Well, we’re at it again at the NRA show. And it’s about everything you’d expect – more exhibits, more speeches, more rallying the troops against those who would take away our 2nd Amendment rights. But there’s one big difference between this year and last. THIS year, you can actually carry at the NRA show. Whaaa?

Turns out that the NRA picks their convention locations years in advance. And it is not at all unusual for a major event that brings this many people to a city. Frankly, there are not that many cities that have the infrastructure to handle this kind of thing, and (as you might expect) there’s a lot of competition for the event.

Mind you, I wouldn’t expect to see the NRA hangin’ out at the Moscone Center any time soon, but past the obvious “we wouldn’t go there/have them here on a bet” cities, the competition is fierce. The NRA likes to mix it up, in a different city each year. They figure (rightly, I think) that it’s better to give NRA members a chance to have the event in their backyard (or near enough to commute) rather than hit the same locations year after year. Fair enough.

But you have to admit, there’s a certain amount of irony found in last year’s Soireé, Southern Style, when you could see guns as far as the eye could see (sans firing pins, natch), but nary a concealed weapon on the premises (unless you count the rent-a-cops, local PO-lice, et cetera, et cetera, et cetera). I felt like it was “water, water everywhere, but not a drop to drink” last year, and I wondered why. Turns out Charlotte has an ordinance banning firearms inside their Convention Center.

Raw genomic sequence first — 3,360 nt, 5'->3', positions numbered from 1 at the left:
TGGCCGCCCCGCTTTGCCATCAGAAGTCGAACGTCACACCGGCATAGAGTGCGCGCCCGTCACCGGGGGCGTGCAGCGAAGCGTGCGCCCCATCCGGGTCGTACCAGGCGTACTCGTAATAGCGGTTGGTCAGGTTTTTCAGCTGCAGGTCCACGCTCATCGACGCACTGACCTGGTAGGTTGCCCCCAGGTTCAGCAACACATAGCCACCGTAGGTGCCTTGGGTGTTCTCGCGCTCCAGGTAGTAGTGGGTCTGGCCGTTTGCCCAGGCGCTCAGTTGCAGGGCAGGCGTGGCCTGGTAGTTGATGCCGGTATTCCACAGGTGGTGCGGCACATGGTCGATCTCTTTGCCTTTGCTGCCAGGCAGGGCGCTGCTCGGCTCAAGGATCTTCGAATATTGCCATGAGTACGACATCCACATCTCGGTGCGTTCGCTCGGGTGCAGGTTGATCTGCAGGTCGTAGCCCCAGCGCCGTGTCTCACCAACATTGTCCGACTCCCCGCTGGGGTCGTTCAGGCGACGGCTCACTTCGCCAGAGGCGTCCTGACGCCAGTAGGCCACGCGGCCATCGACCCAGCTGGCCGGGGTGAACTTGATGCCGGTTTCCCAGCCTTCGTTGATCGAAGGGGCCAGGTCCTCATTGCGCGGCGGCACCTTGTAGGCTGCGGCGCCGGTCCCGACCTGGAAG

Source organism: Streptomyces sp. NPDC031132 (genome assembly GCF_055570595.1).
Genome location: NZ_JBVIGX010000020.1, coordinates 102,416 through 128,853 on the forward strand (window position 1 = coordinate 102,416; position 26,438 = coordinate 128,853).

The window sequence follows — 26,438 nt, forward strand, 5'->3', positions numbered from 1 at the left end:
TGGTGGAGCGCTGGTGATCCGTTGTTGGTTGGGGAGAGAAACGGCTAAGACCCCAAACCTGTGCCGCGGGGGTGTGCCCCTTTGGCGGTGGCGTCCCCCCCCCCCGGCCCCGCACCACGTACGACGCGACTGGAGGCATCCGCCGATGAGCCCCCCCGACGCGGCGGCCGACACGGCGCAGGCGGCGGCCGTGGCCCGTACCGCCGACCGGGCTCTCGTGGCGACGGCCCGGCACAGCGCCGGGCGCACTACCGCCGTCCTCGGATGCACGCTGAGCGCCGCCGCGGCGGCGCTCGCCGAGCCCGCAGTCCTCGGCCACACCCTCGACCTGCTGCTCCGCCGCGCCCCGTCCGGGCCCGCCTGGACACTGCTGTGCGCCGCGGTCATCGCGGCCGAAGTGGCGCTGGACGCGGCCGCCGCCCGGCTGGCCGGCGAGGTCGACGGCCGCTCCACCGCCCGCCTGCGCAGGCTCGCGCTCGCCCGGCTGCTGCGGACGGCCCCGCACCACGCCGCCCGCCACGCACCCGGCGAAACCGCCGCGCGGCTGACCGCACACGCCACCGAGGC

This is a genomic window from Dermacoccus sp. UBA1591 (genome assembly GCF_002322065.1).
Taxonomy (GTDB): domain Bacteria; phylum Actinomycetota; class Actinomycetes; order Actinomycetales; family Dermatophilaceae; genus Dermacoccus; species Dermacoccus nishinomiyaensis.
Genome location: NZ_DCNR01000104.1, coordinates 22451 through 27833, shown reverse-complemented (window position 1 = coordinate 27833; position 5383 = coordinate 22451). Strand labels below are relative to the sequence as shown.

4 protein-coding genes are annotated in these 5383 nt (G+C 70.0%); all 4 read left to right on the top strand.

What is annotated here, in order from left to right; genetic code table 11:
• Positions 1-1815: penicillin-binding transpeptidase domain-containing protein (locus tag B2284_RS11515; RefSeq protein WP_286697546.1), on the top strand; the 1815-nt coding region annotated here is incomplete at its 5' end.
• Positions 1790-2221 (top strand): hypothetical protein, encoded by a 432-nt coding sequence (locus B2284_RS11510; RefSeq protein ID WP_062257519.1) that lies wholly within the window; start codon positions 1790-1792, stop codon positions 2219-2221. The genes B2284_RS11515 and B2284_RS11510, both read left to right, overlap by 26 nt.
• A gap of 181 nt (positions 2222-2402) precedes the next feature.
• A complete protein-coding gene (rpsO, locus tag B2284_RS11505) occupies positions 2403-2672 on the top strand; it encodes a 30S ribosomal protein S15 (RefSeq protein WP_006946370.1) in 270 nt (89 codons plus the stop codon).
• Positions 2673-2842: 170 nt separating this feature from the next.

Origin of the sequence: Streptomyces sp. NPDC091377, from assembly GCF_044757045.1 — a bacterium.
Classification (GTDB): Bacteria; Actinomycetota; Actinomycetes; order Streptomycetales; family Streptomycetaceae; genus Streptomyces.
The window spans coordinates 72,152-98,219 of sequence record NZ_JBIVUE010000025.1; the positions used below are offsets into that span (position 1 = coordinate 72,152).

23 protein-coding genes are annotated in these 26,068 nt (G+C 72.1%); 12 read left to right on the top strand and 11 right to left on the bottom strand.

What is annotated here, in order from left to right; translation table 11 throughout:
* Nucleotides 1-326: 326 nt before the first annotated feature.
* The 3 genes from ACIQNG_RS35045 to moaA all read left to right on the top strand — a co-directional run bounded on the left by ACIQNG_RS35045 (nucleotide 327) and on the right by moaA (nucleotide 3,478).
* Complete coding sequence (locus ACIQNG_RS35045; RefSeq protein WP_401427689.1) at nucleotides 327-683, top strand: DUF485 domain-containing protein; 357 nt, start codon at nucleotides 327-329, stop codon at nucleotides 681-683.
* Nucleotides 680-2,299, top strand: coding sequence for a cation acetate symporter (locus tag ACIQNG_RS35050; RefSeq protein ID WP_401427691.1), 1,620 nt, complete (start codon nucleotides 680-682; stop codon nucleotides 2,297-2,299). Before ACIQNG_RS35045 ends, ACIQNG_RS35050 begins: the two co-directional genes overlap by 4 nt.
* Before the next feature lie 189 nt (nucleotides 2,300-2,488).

Pennsyvania (which is, at last count a purple state, and thus up for grabs in 2012) is not so-inclined to ban bang sticks, so “carry ’em if you got ’em” is the rule of the day. Cool. (Of course, it would have been even cooler, had I gotten that memo before I left home. But still.)

It really matters little if anybody avails themselves of their right to carry. (Well, right up until you NEED a gun, like if some whack job decides to shoot the place up.) It’s more important that the bad guys realize that the Lawrence Convention Center is not a “gun free zone” (a.k.a.: “target-rich environment”), as it’s less likely that we’ll see the same kind of tragedy we saw writ large at Virginia Tech.